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Pere Renom

“We have given you, O Adam, no visage proper to yourself, nor endowment properly your own, in order that whatever place, whatever form, whatever gifts you may, with premeditation, select, these same you may have and possess through your own judgement and decision […] We have made you a creature neither of heaven nor of earth, neither mortal nor immortal as the free and proud shaper of your own being, fashion yourself in the form you may prefer.”

Giovanni Pico della Mirandola

Chasing after the vaccine

published on 20.03.2020

The infectious diseases that more people have killed throughout history are the black plague, caused by a bacterium (Yersinia pestis) and smallpox, caused by a virus (Variola major). Smallpox is believed to have emerged in the Neolithic revolution about 10,000 years ago. Evidence has been found in Egyptian mummies from the 3rd century BC. Over the centuries it has caused numerous epidemics that decimated the population, especially during the Middle Ages. With the arrival of Europeans in America, it is believed that it killed 90% of the indigenous population. In the 19th century, the demographic increase in the world population made it easier to kill 400,000 people a day. And during the 20th century, with the vaccine already discovered, it still killed 300 million more people. It mainly infects the oral cavity and esophagus, but it ends up passing into the blood and it also produces a very spectacular skin rash with purulent macules all over the body. His vaccine was the first to be discovered, in 1796, thanks to the observant ability of the English rural doctor Edward Jenner. At that time it was known that milkmaids were slightly infected with cowpox, when they milked cows, and were subsequently immunized from the deadly human smallpox. Jenner scraped pus from the macules of a milkmaid and inoculated it into a boy, who had a fever for a few days but soon recovered. After a couple of months, Jenner inoculated the human smallpox virus into the same boy, but this time he did not develop the disease. This discovery spread throughout the world, and smallpox vaccination saved millions of lives. Later, the also scientist Louis Pasteur proposed, in homage to Jenner, that this type of medicine be called a “vaccine” because it originated in the cow.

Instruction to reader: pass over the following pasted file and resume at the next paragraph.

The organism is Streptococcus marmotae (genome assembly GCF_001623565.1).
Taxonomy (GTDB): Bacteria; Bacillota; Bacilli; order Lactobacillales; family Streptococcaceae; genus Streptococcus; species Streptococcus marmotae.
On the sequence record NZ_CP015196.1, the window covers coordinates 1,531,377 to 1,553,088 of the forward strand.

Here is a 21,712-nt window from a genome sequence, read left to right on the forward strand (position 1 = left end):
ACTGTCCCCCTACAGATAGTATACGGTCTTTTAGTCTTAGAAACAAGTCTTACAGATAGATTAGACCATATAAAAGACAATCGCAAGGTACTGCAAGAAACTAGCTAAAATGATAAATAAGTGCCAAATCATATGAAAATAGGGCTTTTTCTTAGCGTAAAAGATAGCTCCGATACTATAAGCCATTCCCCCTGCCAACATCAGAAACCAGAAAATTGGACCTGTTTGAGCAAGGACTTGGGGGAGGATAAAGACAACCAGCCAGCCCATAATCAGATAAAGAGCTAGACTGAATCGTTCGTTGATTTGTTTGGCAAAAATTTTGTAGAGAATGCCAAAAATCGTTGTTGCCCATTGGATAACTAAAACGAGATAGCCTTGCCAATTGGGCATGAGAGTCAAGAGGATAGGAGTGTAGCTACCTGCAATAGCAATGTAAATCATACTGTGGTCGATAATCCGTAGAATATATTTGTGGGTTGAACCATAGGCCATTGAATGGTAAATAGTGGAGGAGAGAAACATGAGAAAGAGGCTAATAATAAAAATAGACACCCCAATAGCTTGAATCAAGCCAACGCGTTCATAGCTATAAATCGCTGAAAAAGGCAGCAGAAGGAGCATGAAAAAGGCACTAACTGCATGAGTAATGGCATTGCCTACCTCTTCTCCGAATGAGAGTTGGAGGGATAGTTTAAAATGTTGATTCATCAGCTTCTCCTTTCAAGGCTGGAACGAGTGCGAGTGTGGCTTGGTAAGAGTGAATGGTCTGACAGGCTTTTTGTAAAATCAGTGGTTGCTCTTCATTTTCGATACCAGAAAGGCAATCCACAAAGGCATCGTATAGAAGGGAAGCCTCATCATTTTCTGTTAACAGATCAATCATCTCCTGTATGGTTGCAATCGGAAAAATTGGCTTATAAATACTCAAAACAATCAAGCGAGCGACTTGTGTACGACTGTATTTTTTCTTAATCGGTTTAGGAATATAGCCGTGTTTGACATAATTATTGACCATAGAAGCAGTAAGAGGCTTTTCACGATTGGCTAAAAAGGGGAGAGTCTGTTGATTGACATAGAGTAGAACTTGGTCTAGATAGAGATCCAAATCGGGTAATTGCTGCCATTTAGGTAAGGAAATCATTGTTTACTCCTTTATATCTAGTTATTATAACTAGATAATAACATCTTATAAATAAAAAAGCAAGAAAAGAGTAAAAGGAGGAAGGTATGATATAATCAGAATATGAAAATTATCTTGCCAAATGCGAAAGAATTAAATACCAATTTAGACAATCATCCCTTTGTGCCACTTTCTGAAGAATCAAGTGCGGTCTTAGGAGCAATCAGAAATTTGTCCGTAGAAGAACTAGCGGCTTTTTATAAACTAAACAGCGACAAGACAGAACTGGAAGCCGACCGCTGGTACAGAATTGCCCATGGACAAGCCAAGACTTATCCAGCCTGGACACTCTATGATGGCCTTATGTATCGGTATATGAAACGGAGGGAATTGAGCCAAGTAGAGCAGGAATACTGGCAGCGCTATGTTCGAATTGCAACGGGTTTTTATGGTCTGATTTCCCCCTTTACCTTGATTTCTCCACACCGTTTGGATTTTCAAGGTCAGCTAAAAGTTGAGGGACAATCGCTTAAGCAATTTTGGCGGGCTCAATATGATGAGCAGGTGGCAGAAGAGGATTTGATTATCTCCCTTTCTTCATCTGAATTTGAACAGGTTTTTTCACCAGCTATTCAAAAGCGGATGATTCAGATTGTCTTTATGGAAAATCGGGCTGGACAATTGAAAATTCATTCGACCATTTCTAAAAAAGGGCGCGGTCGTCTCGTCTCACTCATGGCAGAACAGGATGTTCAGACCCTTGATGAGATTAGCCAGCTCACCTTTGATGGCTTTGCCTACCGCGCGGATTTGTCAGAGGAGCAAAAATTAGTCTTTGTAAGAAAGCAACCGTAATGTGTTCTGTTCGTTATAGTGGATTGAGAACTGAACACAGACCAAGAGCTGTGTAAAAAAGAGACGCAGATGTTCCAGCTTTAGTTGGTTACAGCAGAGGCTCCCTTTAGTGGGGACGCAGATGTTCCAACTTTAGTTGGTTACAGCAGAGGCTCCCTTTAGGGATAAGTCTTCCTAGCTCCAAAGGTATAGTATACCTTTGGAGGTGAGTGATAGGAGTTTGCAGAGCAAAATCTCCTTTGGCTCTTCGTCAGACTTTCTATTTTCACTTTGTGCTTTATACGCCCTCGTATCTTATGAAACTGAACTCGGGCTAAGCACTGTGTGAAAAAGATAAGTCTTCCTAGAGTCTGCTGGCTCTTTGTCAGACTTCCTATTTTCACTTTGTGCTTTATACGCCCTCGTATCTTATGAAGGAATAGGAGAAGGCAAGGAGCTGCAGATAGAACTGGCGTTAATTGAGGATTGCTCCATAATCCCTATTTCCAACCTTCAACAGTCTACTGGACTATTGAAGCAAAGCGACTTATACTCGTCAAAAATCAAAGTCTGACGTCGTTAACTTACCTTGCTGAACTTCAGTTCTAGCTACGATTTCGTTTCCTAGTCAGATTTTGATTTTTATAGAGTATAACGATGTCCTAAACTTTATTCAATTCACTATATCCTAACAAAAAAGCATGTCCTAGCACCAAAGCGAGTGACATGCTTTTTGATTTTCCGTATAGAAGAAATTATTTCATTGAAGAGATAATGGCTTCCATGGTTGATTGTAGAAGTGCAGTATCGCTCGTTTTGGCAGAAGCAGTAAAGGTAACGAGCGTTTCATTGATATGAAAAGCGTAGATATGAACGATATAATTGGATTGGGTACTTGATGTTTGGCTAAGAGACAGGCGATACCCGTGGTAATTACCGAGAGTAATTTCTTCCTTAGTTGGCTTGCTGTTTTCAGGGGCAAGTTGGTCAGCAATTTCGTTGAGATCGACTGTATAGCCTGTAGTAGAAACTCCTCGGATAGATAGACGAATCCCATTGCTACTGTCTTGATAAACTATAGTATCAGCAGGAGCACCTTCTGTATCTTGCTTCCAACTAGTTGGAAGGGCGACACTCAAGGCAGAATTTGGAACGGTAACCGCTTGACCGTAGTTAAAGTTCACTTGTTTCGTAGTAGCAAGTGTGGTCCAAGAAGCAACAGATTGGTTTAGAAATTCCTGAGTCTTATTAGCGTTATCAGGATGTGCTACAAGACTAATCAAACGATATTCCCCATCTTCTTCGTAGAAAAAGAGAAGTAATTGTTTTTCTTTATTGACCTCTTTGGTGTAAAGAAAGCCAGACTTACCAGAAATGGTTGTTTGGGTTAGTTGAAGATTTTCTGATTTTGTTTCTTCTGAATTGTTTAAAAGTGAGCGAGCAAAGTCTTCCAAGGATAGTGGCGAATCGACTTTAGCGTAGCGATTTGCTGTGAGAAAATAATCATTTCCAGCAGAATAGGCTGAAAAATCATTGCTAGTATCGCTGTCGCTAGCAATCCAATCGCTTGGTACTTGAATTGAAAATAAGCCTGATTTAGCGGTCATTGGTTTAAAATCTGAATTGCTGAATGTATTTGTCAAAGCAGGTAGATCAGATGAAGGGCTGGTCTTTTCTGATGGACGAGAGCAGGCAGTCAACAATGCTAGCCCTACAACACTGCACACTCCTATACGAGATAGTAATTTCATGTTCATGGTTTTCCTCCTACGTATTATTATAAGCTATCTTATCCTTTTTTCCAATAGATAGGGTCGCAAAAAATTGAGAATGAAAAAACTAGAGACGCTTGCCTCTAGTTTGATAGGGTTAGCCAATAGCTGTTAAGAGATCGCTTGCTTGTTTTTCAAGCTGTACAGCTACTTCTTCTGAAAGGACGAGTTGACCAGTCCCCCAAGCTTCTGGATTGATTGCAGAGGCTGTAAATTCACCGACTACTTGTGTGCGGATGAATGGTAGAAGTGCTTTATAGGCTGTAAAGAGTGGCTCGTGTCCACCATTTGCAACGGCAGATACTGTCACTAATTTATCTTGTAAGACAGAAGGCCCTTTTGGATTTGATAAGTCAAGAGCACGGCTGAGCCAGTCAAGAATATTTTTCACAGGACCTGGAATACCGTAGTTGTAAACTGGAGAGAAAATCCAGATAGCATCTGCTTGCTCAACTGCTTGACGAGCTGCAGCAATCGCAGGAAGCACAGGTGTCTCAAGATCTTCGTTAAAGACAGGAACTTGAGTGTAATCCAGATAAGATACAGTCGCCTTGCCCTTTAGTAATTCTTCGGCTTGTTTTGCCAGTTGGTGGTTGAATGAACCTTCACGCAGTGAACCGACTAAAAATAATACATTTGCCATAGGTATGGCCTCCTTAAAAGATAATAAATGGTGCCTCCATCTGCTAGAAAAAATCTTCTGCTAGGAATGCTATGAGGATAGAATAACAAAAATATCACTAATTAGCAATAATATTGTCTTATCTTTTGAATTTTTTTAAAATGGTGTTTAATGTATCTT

Vaccines are currently based on the stimulation of natural immunity through the inoculation of deactivated, attenuated pathogenic microorganisms, their toxins or their structural subunits. Developing a vaccine requires several phases: computational, in vitro, in vivo in laboratory animals, often transgenic, and clinical trials of a few people, hundreds and thousands of people, before being able to apply massively. The process is, therefore, very costly in time and resources and it is estimated that in the case of the coronavirus it will not arrive for another 15-18 months. That is why, meanwhile, other strategies such as antiviral drugs, which decrease the viral load of infected people and, therefore, reduce their contagion ability, are being studied.

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